Hungover in Hanover

Der Craft Bier Bar craft beer bar, Hannover, mit dozy Englander

This is the Craft Bier Bar. It’s a craft beer bar. The Craft Bier Bar is the first ever craft beer bar in Hanover, apparently. It claims to have the largest selection of craft beers on draught of any bar in the whole of North Germany. The Craft Bier Bar ticks off all the craft beer bar signifiers: back wall with 24 draught beer taps sticking out; back-lit, numbered list high behind the bar, hand-written in marker pen, of draught craft beers from at least three continents; glass-doored refrigerators with brews in bottle and can even more exotic than those on tap (OK, Sam Smith’s Imperial Stout may not be exotic where YOU live, but it is in Niedersachsen); no mainstream brands; unplastered walls decorated with neon signs and ads featuring beers from Belgium to Oregon; Edison light bulbs; and prices at least twice as high per glass as anywhere else local.

Should business take you to Hanover, the Craft Bier Bar craft beer bar, in the Ballhofplatz in Hanover’s Old Town, is worth a call-in: you will certainly get an opportunity to try beers you won’t have had before. And some you have, of course: I’m not sure I have been in a craft beer bar anywhere that hasn’t been serving at least one brew from To Øl, and the Craft Bier Bar did not end this run. But be sure your wallet is well-stuffed before you step in. On my way to the Craft Bier Bar I popped in to a locals’ local to (a) get a decent wi-fi signal to recheck Google Maps (21st century problems) (b) see what the score was in the Germany-England match (0-0 at the time) and (c) wet my dry throat with a perfectly acceptable glass of Ratskeller pils from Gilde, Hanover’s AB InBev-owned big brewery. It cost me €1.90. Soon after in the CBB I was drinking a similar-sized glass of a fine, fruity American-style IPA from a small brewery in Berlin, Heidenpeters. It cost me €4.50: around £6.40 a pint.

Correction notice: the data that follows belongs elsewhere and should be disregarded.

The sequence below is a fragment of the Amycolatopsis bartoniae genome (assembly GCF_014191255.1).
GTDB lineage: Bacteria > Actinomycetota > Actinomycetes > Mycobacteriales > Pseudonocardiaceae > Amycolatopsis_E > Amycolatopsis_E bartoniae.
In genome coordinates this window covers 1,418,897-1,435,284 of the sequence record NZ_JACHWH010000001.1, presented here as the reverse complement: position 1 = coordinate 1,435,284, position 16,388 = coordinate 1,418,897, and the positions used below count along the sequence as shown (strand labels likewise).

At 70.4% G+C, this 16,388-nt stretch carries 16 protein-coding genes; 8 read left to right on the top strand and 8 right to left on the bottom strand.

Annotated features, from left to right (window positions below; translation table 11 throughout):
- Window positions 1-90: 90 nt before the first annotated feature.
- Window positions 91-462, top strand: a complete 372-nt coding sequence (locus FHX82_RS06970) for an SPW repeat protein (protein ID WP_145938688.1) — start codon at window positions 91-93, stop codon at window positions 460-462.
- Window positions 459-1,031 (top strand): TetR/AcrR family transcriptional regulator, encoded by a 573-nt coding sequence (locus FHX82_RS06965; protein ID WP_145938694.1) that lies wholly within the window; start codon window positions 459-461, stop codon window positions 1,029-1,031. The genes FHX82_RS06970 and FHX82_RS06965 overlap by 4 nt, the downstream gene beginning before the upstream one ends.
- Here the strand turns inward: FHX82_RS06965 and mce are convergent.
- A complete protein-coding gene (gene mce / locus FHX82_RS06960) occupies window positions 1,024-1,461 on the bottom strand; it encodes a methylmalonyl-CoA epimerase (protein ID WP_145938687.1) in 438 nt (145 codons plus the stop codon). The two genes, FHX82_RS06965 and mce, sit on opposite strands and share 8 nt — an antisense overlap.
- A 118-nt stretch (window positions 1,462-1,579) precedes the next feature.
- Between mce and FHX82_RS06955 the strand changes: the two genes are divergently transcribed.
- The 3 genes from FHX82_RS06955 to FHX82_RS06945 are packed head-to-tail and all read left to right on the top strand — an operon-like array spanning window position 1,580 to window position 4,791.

Which left me musing: I was just about enjoying my first experience of a German craft beer bar, mostly because it WAS my first experience of a German craft beer bar, and worth savouring for that reason, but that apart, where would I rather be, back in the locals’ bar surrounded by a community of drinkers watching the footy, and paying nearly 60 per cent less for my beer, or trying to decide which of the other 23 draught beers available might be worth getting a bank loan for. Of which, and this is sad, just four were from German brewers.

The exterior of the Craft Bier Bar in Ballhofplatz, which wishes to leave you in no doubt about what sort of place it is

In the final analysis, I decided the Craft Bier Bar was disappointing because, although being apparently perfectly well-run, with an excellent selection of beers, it was fundamentally a clone, a copycat experience, as ersatz as all the “Irish” pubs that bloomed briefly on British high streets in the 1990s, a repetition of an originally American style of drinking that you can now get around the globe, like McDonald’s, or, to be slightly fairer, Five Guys, and having as little real link with genuine beer culture, or my idea of genuine beer culture, as even Five Guys does with genuine gastronomy. I want a craft beer bar that doesn’t look as if it could be anywhere, in any city, I want it to have a beer selection that reflects the local scene more than it nods to the wider world. And I don’t want to feel its pricing policy takes the Michael.

And now, rant over, something else I pondered while in Germany: the largely unrecognised contribution Hanover has made to the iconography of the British pub. I don’t suppose many people from Hanover (or Hannover, as the locals prefer – emPHAsis on the middle syllAble) know there are still hundreds of British pubs – possibly a thousand or more – whose names have Hanoverian associations. It’s a reflection, of course, of the fact that Britain and Hanover shared rulers from 1714 to 1837. At least three pubs in England are actually called the Hanover, or Hanover Arms. The Hanoverian arms are the white horse on a red background that still appears on the flag of the German Land of Niedersachsen (“Lower Saxony” – I sometimes claim I live in Mittelsachsen), of which Hanover is the capital: and of the many pubs in Britain called the White Horse, a large number were first so named because their landlords wanted to show loyalty to the new royal family that arrived from North Germany after Anne, last of the Stuarts, died without managing to leave any surviving heirs, dozy tart.